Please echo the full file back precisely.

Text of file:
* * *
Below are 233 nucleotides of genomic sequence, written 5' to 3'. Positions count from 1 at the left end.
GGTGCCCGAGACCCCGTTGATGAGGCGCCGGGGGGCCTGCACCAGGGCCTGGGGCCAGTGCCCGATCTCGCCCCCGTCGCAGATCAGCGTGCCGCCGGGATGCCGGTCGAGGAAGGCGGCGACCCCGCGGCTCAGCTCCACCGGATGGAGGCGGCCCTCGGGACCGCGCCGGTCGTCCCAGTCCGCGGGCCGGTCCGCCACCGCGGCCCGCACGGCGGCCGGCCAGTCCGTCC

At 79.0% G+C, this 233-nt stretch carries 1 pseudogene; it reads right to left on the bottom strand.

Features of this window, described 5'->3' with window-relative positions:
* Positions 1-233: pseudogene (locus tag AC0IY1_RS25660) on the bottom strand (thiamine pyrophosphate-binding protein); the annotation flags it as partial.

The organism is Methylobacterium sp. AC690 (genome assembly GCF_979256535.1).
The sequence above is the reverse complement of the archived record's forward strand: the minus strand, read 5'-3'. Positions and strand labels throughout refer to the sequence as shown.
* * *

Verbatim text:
Below are 233 nucleotides of genomic sequence, written 5' to 3'. Positions count from 1 at the left end.
GGTGCCCGAGACCCCGTTGATGAGGCGCCGGGGGGCCTGCACCAGGGCCTGGGGCCAGTGCCCGATCTCGCCCCCGTCGCAGATCAGCGTGCCGCCGGGATGCCGGTCGAGGAAGGCGGCGACCCCGCGGCTCAGCTCCACCGGATGGAGGCGGCCCTCGGGACCGCGCCGGTCGTCCCAGTCCGCGGGCCGGTCCGCCACCGCGGCCCGCACGGCGGCCGGCCAGTCCGTCC

At 79.0% G+C, this 233-nt stretch carries 1 pseudogene; it reads right to left on the bottom strand.

Features of this window, described 5'->3' with window-relative positions:
* Positions 1-233: pseudogene (locus tag AC0IY1_RS25660) on the bottom strand (thiamine pyrophosphate-binding protein); the annotation flags it as partial.

The organism is Methylobacterium sp. AC690 (genome assembly GCF_979256535.1).
The sequence above is the reverse complement of the archived record's forward strand: the minus strand, read 5'-3'. Positions and strand labels throughout refer to the sequence as shown.